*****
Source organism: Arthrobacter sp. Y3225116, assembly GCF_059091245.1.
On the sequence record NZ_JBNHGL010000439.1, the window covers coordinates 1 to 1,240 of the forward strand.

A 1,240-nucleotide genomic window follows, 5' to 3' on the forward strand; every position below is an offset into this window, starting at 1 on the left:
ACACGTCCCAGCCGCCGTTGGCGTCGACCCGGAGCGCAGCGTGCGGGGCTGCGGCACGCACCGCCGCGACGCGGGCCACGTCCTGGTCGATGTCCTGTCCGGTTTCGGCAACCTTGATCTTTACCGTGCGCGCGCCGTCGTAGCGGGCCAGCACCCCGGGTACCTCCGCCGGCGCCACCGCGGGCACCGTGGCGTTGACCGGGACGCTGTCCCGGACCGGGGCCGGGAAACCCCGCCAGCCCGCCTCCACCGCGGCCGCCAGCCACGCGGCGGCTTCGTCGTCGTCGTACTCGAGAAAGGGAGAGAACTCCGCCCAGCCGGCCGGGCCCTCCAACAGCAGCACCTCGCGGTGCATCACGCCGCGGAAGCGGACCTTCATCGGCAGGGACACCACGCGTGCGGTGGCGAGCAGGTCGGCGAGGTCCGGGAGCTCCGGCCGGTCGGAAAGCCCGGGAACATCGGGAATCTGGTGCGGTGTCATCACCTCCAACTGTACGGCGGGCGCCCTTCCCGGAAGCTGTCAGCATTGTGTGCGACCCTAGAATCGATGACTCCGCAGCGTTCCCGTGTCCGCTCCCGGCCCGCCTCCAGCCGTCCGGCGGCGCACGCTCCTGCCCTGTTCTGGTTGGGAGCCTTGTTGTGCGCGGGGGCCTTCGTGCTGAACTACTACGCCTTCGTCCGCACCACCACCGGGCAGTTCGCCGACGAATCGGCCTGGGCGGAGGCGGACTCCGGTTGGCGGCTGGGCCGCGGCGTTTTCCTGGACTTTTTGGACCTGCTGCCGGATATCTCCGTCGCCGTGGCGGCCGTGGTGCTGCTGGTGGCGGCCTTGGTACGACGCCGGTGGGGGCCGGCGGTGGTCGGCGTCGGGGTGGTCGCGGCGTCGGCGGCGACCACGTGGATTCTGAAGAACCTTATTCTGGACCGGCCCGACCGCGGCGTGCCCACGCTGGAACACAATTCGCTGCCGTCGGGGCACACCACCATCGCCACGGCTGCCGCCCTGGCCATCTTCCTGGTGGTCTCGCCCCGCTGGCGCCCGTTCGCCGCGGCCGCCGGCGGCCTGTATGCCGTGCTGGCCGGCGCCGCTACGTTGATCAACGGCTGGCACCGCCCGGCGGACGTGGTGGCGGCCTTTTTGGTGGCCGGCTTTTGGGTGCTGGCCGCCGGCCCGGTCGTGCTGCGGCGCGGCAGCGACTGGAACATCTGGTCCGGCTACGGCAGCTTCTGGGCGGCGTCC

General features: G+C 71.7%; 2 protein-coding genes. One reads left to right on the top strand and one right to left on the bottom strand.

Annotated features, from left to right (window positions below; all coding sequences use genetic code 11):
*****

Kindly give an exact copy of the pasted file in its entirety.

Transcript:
Source organism: Arthrobacter sp. Y3225116, assembly GCF_059091245.1.
On the sequence record NZ_JBNHGL010000439.1, the window covers coordinates 1 to 1,240 of the forward strand.

A 1,240-nucleotide genomic window follows, 5' to 3' on the forward strand; every position below is an offset into this window, starting at 1 on the left:
ACACGTCCCAGCCGCCGTTGGCGTCGACCCGGAGCGCAGCGTGCGGGGCTGCGGCACGCACCGCCGCGACGCGGGCCACGTCCTGGTCGATGTCCTGTCCGGTTTCGGCAACCTTGATCTTTACCGTGCGCGCGCCGTCGTAGCGGGCCAGCACCCCGGGTACCTCCGCCGGCGCCACCGCGGGCACCGTGGCGTTGACCGGGACGCTGTCCCGGACCGGGGCCGGGAAACCCCGCCAGCCCGCCTCCACCGCGGCCGCCAGCCACGCGGCGGCTTCGTCGTCGTCGTACTCGAGAAAGGGAGAGAACTCCGCCCAGCCGGCCGGGCCCTCCAACAGCAGCACCTCGCGGTGCATCACGCCGCGGAAGCGGACCTTCATCGGCAGGGACACCACGCGTGCGGTGGCGAGCAGGTCGGCGAGGTCCGGGAGCTCCGGCCGGTCGGAAAGCCCGGGAACATCGGGAATCTGGTGCGGTGTCATCACCTCCAACTGTACGGCGGGCGCCCTTCCCGGAAGCTGTCAGCATTGTGTGCGACCCTAGAATCGATGACTCCGCAGCGTTCCCGTGTCCGCTCCCGGCCCGCCTCCAGCCGTCCGGCGGCGCACGCTCCTGCCCTGTTCTGGTTGGGAGCCTTGTTGTGCGCGGGGGCCTTCGTGCTGAACTACTACGCCTTCGTCCGCACCACCACCGGGCAGTTCGCCGACGAATCGGCCTGGGCGGAGGCGGACTCCGGTTGGCGGCTGGGCCGCGGCGTTTTCCTGGACTTTTTGGACCTGCTGCCGGATATCTCCGTCGCCGTGGCGGCCGTGGTGCTGCTGGTGGCGGCCTTGGTACGACGCCGGTGGGGGCCGGCGGTGGTCGGCGTCGGGGTGGTCGCGGCGTCGGCGGCGACCACGTGGATTCTGAAGAACCTTATTCTGGACCGGCCCGACCGCGGCGTGCCCACGCTGGAACACAATTCGCTGCCGTCGGGGCACACCACCATCGCCACGGCTGCCGCCCTGGCCATCTTCCTGGTGGTCTCGCCCCGCTGGCGCCCGTTCGCCGCGGCCGCCGGCGGCCTGTATGCCGTGCTGGCCGGCGCCGCTACGTTGATCAACGGCTGGCACCGCCCGGCGGACGTGGTGGCGGCCTTTTTGGTGGCCGGCTTTTGGGTGCTGGCCGCCGGCCCGGTCGTGCTGCGGCGCGGCAGCGACTGGAACATCTGGTCCGGCTACGGCAGCTTCTGGGCGGCGTCC

General features: G+C 71.7%; 2 protein-coding genes. One reads left to right on the top strand and one right to left on the bottom strand.

Annotated features, from left to right (window positions below; all coding sequences use genetic code 11):